22 Feb From Fairytale to Family Treasure
Organic materials reside harmoniously in a quaint cottage inspired by a fantastical vision
Once upon a time, on the eastern slope of the Sierra Nevada, just beyond Lake Tahoe’s shores, there was a tiny cottage in the woods.
A survey crew laying the groundwork for what would become Clear Creek Tahoe stumbled upon the single-room structure, made of native stone and standing for 100 years and counting. Instead of removing the cottage, a project team celebrated its existence, with builders adding square footage beyond the four walls. The cottage became the core of the home, one that now serves as an intimate setting for a family’s happily ever after.
This fairytale, while not technically true, provided the foundation for the fate of the first cottage lot sold in Clear Creek Tahoe, a burgeoning private golf course community nestled between Tahoe and Carson City.
“[The story] came from when we were meeting with the architect,” recalls Jim Smith of Serving the Nation, who led the interior design along with Donna Vallone of Vallone Design, both based in Arizona. Smith was the mind behind the fairytale. “I was thinking, what if the centerpiece was an old stone cottage? It wasn’t set up that way; it was all going to be a wood structure. I thought, look at these beautiful trees that are here. You could be walking through the forest and come across an old stone cottage here. It’s so real, the feeling of it. Once I came up with that, it was so easy to take it forward.”
Initially purchased as an investment property, the owners decided early on they’d rather keep the cottage as a forever family home for themselves and their three teenage children.
“You get so many feelings and emotions and you put so much effort into a final product, and you become attached,” says the owner.
The couple sought to keep the design simple throughout their 2,596-square-foot vacation home. The floor plan, drawn up by Truckee-based architect Brandon Mitchell, is shaped like the letter H, the bedrooms and bathrooms kept modest in size and shooting off from the larger common area.
The details evoke an organic and artisanal approach. Locally quarried granite covers the walls in the center of the home, a living area anchored by a large open-air stone fireplace—“one of those traditional fireplaces like you see on Lake Tahoe in the early 1900s at Vikingsholm in Emerald Bay or at Thunderbird Lodge,” says Mark Tanner, president of Mark Tanner Construction, whose team built the cottage.
Branching out from the extensive stonework, the bedrooms, kitchen, mudroom and garage are clad in reclaimed Trestlewood siding that complements the gray and brown hues of the granite.
“The colors were selected for a warm feeling, where not every square inch of the house is white,” says Robbie Jamison, project manager with Mark Tanner Construction. “We have darker cabinets, we have natural stone, we have organic material on the ceiling. You have five different styles of wood in this house, all tying together.”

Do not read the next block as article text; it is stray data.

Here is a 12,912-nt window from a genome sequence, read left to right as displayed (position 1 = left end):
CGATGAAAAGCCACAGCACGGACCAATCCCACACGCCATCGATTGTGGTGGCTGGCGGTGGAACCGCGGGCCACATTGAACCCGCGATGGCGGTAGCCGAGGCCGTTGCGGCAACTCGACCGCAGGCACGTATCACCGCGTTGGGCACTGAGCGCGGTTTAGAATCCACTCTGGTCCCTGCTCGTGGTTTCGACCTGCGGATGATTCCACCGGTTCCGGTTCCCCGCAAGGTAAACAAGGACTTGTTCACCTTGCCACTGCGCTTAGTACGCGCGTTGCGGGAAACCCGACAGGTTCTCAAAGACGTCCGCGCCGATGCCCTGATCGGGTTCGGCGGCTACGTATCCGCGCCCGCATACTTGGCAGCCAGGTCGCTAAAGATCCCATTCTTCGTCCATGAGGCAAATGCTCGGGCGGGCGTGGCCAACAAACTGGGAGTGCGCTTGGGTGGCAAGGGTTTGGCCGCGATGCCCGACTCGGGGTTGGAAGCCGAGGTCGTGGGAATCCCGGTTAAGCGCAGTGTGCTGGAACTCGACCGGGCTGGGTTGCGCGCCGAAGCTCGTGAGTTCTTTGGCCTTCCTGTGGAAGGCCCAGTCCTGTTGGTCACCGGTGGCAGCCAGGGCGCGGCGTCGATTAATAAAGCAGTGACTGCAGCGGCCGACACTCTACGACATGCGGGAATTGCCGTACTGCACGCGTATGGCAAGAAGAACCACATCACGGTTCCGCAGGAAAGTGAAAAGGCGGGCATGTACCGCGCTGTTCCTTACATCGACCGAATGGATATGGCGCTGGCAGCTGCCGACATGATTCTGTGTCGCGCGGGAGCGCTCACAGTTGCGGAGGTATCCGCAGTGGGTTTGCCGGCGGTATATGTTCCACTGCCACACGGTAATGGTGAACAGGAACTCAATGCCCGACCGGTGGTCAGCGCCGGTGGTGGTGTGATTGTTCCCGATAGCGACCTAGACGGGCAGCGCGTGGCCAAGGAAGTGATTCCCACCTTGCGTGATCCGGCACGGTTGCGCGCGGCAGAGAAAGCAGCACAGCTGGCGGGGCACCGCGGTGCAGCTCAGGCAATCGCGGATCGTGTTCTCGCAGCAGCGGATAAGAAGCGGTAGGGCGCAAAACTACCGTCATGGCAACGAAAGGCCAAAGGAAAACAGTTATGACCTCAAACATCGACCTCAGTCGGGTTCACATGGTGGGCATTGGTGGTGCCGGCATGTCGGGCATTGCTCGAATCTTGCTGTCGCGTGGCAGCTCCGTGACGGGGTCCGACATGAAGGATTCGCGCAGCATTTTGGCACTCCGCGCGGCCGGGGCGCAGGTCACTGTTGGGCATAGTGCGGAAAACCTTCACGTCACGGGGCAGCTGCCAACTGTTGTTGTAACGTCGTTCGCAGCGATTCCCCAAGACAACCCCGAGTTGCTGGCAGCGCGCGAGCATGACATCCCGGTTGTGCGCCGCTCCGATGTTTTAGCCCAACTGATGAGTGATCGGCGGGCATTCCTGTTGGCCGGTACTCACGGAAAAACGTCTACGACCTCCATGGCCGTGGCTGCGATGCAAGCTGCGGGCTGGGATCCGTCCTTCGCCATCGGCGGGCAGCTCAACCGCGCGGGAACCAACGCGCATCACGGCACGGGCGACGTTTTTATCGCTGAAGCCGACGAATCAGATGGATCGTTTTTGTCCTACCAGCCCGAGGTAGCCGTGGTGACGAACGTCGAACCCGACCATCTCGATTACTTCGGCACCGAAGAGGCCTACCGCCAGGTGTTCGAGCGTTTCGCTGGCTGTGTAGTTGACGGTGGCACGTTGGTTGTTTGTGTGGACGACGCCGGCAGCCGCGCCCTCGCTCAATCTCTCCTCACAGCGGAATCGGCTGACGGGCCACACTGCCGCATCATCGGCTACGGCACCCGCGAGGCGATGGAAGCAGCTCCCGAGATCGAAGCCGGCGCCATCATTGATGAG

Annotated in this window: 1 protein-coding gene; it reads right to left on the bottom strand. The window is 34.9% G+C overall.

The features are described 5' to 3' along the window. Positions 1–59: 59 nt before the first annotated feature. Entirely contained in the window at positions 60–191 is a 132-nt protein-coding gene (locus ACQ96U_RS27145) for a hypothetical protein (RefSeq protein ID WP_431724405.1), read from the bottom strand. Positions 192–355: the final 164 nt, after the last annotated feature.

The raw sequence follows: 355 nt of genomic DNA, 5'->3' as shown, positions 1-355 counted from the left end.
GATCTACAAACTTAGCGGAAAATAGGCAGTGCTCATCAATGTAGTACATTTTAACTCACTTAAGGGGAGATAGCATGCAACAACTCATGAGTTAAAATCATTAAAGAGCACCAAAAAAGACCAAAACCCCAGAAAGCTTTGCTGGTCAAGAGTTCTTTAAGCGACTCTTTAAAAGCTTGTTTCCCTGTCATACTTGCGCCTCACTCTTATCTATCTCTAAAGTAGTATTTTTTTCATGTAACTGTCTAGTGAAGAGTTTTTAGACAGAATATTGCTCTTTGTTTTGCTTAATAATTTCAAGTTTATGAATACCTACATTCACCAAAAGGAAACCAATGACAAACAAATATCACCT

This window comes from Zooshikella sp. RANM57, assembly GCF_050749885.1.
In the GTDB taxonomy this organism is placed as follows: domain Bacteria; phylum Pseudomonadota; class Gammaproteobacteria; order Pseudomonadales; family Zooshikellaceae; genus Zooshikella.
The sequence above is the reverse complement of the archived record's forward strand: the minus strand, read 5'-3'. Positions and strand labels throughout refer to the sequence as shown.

While the structure itself provides an organic aura, the interior spaces are filled with more modern touches.
The kitchen area, for example, houses a banquette with 80-inch-high leather-backed seats and three round cocktail tables—a “hip and groovy” bar area, as the owners see it. A wine fridge and Sub-Zero freezer and refrigerator are tucked out of sight behind custom floor-to-ceiling cabinetry. A dramatic, oversized contemporary art piece adorns the wall.
The kitchen’s centerpiece, a 6-inch-thick, 12-foot-long butcher block table made from seasoned timbers, was painstakingly carried through the front door.
“I think it took six people to carry it in because it was the size of a tree,” says Tanner, whose team built the piece in their Truckee shop.
Large windows throughout, framed in an aluminum-clad product that resembles steel, add another modern flair while providing views to the golf course and Carson Range.
There’s a science to the presentation of such a home. Before the owners arrived for the final unveiling, Smith provided specific instructions sent via email for an unguided tour that took the couple from the doorstep through the home, including annotated points of interest. He and Vallone had spent two weeks prepping the cottage for the move-in, overseeing the delivery of furniture, hanging curtains, ironing linens and more. The couple was on a photography blackout; they had no idea what the final product would look like. By the time they arrived, Smith and Vallone were gone and the exterior gas lanterns were lit to welcome the pair to their new home.
“Take a minute and enjoy the magical lighting glow of the dome [light fixtures] over the masterpiece butcher block,” Smith wrote about the view of the kitchen through the window to the right of the front door. And, “Yes, that’s the fireplace you always envisioned (times 10) … Don’t forget to look up [at the metal tree branch-style chandelier], such an understated showstopper!”
Smith had even left a bucket of champagne for them to celebrate. And they did, over a bottle of Veuve Clicquot, as they explored the cottage where every detail was considered and hand-selected with care.
“We wanted a simple structure that was really tasteful,” says the owner. “We didn’t want to reinvent the architectural wheel in Lake Tahoe; that was not our goal. It was to build something to stand the test of time that would be tasteful today and tasteful 100 years from now.”
It was a perfect start for the family’s happily ever after.
Award: Stone Cottage
Building Design: Brandon Mitchell Architect
Builder: Mark Tanner Construction
Interior Design: Serving the Nation; Vallone Design
Square Feet: 2,596
Year Complete: 2020